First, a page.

What are the constraints of traditional numerical modelling?

Calculating wave impacts in ports and terminals

Operational safety is at stake when wave movement is high in ports and terminals. As such, port authorities and key stakeholders are concerned with wave conditions affecting vessel motions to avoid costly consequences. In addition, high vessel motions may damage mooring lines, fenders, or even the moored vessels in the port. What if there was a faster, better and easier way to model waves in ports as compared to existing methods?

Predicting vessel movements – the limitations of traditional numerical modelling

The design of port approach channels, port layout and presence of protecting structures such as breakwaters and seawalls all play a part in altering the wave energy entering the port.

To determine wave behaviour such as wave height and wave periods, consultancy companies and engineers often make use of numerical modelling as opposed to costly physical experiments.

However, when using traditional numerical modelling methods, modellers are often faced with constraints such as:

  • Modelling in 2D
  • Depth restriction
  • Wave height and wave period restriction
  • Having to work on structured grid
  • Limited wave kinematics
  • Weakly non-linearity
  • Weak performance on high performance computers

Applying an advanced deterministic phase-resolving model could help in getting around these common limitations.

The possibilities with an advanced phase-resolving model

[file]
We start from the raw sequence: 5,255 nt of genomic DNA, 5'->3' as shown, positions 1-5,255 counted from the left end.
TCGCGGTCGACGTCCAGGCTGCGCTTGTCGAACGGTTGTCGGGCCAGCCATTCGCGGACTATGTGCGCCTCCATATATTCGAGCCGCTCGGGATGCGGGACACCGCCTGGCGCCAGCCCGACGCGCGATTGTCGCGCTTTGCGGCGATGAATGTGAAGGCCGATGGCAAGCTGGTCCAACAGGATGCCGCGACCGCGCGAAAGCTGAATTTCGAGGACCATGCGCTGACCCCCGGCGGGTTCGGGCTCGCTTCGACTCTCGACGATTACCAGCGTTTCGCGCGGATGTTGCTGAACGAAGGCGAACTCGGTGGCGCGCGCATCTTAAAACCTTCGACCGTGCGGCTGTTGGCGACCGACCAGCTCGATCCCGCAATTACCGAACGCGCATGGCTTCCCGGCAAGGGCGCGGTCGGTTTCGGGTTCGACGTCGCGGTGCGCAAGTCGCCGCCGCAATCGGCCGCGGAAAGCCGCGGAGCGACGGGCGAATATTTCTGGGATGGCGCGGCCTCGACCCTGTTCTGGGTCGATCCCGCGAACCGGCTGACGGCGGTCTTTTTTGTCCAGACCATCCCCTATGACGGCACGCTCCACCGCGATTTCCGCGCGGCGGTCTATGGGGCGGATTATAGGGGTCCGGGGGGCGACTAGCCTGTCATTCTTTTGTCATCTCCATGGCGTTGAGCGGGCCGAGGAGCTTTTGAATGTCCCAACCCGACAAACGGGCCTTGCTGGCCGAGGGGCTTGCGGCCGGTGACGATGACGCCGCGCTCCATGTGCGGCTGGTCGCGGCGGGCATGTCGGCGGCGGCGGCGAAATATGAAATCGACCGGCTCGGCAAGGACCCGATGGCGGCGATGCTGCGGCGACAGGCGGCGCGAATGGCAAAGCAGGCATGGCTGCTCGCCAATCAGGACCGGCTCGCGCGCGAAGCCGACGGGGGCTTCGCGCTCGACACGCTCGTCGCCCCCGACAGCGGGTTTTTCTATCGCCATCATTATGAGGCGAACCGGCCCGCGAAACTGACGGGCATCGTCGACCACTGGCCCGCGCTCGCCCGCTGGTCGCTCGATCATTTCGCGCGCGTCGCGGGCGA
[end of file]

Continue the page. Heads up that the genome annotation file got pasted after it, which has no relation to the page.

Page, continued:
Phase-resolving models simulate the individual surface waves at a deterministic level which requires a much finer resolution in space (i.e. metres) and time (i.e. seconds) than phase-averaged models (kilometres and hours). But it also gives a much more detailed description of the waves in a specific seastate allowing you to get detailed insights on an individual wave basis.

If you’re a wave modeller, you could be interested in the ability to:

  • Get a full 3D description of your waves and resolve features like breakwaters in 3D
  • Model wave transformation from offshore to nearshore
  • Cover fully nonlinear, fully dispersive surface gravity waves and ambient flow
  • Handle wave breaking, wave run-up and overtopping
  • Model flow through porous structures e.g. determine wave transmission through porous breakwaters
  • Use high performance computing with the possibility of Cloud execution for your models
  • Reduce the uncertainty of wave impact calculations
  • Get results much faster than when using computational fluid dynamics (CFD) models

In an area where wave breaking occurs, a high spatial resolution is needed. Flexible computational meshes, or unstructured grids, provide the basis for detailed multi-disciplinary models.

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About the author

Jesper Sandvig Mariegaard
Jesper Sandvig Mariegaard
Senior Researcher and Developer, Ports and Offshore Technology | Jesper has been with DHI since 2009 and is specialised in emerging technologies, development and research projects. He works with waves, numerical models, data assimilation, data science, machine learning, software development and operational forecast systems

Author: Jesper Sandvig Mariegaard

Senior Researcher and Developer, Ports and Offshore Technology | Jesper has been with DHI since 2009 and is specialised in emerging technologies, development and research projects. He works with waves, numerical models, data assimilation, data science, machine learning, software development and operational forecast systems

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